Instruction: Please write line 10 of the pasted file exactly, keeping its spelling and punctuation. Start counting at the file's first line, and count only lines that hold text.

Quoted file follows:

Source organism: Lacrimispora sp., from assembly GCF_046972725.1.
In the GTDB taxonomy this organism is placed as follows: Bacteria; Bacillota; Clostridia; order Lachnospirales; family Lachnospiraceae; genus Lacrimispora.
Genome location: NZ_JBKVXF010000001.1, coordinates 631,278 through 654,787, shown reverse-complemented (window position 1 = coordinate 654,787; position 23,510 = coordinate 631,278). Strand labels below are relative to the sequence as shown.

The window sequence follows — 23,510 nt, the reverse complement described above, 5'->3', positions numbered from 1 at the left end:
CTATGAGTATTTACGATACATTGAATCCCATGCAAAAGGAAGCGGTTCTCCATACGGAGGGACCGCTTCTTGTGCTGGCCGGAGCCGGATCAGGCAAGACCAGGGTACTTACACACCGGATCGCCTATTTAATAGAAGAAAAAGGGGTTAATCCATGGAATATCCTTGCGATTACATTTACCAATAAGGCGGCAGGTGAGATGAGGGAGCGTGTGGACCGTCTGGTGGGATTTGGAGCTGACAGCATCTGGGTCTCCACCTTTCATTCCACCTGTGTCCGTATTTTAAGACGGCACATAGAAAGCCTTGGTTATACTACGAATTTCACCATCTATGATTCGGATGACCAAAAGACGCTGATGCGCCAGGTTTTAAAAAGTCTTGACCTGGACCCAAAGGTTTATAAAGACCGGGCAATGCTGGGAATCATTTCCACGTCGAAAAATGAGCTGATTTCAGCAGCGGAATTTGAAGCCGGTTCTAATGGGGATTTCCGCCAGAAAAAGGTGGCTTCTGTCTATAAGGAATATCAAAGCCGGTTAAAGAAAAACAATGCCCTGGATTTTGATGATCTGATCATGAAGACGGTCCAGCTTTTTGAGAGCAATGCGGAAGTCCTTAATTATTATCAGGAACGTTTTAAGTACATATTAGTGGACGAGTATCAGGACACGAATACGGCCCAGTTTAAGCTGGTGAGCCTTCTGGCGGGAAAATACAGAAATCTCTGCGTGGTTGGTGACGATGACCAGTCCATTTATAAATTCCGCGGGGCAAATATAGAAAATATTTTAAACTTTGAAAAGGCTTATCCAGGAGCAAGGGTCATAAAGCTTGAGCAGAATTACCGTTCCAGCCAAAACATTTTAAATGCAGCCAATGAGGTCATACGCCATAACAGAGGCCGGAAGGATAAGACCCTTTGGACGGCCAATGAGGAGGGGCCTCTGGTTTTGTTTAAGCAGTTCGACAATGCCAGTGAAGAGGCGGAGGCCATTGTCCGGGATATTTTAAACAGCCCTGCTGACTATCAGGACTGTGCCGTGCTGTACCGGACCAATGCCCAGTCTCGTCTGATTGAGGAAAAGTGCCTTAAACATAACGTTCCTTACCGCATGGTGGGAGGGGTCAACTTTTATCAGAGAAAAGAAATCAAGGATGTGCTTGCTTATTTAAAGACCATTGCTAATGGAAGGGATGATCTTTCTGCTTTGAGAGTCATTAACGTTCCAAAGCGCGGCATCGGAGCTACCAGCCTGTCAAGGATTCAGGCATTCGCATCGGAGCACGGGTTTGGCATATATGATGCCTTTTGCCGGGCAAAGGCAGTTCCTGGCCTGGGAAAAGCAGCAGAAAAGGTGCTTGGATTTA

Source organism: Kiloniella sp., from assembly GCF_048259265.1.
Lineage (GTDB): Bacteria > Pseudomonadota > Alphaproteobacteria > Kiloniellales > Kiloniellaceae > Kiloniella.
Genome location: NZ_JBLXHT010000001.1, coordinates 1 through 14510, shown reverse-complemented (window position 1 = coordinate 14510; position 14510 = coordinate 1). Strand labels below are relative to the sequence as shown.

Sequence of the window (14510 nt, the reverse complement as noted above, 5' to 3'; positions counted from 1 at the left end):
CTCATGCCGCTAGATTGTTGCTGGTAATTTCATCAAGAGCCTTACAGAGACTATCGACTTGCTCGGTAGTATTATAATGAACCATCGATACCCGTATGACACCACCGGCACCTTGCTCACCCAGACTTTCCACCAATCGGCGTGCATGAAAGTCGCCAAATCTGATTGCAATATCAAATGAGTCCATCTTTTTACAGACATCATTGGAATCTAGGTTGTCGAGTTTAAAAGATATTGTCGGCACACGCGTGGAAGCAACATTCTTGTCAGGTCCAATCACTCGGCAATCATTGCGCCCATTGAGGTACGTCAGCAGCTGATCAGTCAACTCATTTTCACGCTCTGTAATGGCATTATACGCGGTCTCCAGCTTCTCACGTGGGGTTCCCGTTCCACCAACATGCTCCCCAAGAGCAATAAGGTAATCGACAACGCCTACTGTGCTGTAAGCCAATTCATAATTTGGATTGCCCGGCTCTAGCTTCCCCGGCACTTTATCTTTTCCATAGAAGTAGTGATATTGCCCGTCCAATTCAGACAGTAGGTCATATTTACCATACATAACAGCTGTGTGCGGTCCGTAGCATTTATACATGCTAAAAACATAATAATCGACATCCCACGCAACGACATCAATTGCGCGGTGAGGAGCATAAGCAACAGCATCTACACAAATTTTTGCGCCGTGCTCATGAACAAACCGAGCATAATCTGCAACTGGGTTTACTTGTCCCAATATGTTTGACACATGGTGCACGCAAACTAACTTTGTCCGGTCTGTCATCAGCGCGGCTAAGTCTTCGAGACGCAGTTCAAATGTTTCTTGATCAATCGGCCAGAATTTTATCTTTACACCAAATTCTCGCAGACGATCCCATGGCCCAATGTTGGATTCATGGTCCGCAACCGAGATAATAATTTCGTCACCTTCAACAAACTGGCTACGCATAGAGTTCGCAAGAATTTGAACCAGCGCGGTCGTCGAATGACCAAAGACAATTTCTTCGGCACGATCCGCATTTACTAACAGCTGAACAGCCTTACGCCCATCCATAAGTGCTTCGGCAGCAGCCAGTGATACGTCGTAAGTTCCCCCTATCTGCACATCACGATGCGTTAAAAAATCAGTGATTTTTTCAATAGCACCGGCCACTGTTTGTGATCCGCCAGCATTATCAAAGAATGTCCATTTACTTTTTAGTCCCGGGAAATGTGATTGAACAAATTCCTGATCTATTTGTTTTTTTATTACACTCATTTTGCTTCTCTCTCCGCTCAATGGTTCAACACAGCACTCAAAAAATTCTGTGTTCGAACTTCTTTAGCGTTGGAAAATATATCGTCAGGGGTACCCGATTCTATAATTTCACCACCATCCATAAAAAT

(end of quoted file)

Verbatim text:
CTCATGCCGCTAGATTGTTGCTGGTAATTTCATCAAGAGCCTTACAGAGACTATCGACTTGCTCGGTAGTATTATAATGAACCATCGATACCCGTATGACACCACCGGCACCTTGCTCACCCAGACTTTCCACCAATCGGCGTGCATGAAAGTCGCCAAATCTGATTGCAATATCAAATGAGTCCATCTTTTTACAGACATCATTGGAATCTAGGTTGTCGAGTTTAAAAGATATTGTCGGCACACGCGTGGAAGCAACATTCTTGTCAGGTCCAATCACTCGGCAATCATTGCGCCCATTGAGGTACGTCAGCAGCTGATCAGTCAACTCATTTTCACGCTCTGTAATGGCATTATACGCGGTCTCCAGCTTCTCACGTGGGGTTCCCGTTCCACCAACATGCTCCCCAAGAGCAATAAGGTAATCGACAACGCCTACTGTGCTGTAAGCCAATTCATAATTTGGATTGCCCGGCTCTAGCTTCCCCGGCACTTTATCTTTTCCATAGAAGTAGTGATATTGCCCGTCCAATTCAGACAGTAGGTCATATTTACCATACATAACAGCTGTGTGCGGTCCGTAGCATTTATACATGCTAAAAACATAATAATCGACATCCCACGCAACGACATCAATTGCGCGGTGAGGAGCATAAGCAACAGCATCTACACAAATTTTTGCGCCGTGCTCATGAACAAACCGAGCATAATCTGCAACTGGGTTTACTTGTCCCAATATGTTTGACACATGGTGCACGCAAACTAACTTTGTCCGGTCTGTCATCAGCGCGGCTAAGTCTTCGAGACGCAGTTCAAATGTTTCTTGATCAATCGGCCAGAATTTTATCTTTACACCAAATTCTCGCAGACGATCCCATGGCCCAATGTTGGATTCATGGTCCGCAACCGAGATAATAATTTCGTCACCTTCAACAAACTGGCTACGCATAGAGTTCGCAAGAATTTGAACCAGCGCGGTCGTCGAATGACCAAAGACAATTTCTTCGGCACGATCCGCATTTACTAACAGCTGAACAGCCTTACGCCCATCCATAAGTGCTTCGGCAGCAGCCAGTGATACGTCGTAAGTTCCCCCTATCTGCACATCACGATGCGTTAAAAAATCAGTGATTTTTTCAATAGCACCGGCCACTGTTTGTGATCCGCCAGCATTATCAAAGAATGTCCATTTACTTTTTAGTCCCGGGAAATGTGATTGAACAAATTCCTGATCTATTTGTTTTTTTATTACACTCATTTTGCTTCTCTCTCCGCTCAATGGTTCAACACAGCACTCAAAAAATTCTGTGTTCGAACTTCTTTAGCGTTGGAAAATATATCGTCAGGGGTACCCGATTCTATAATTTCACCACCATCCATAAAAAT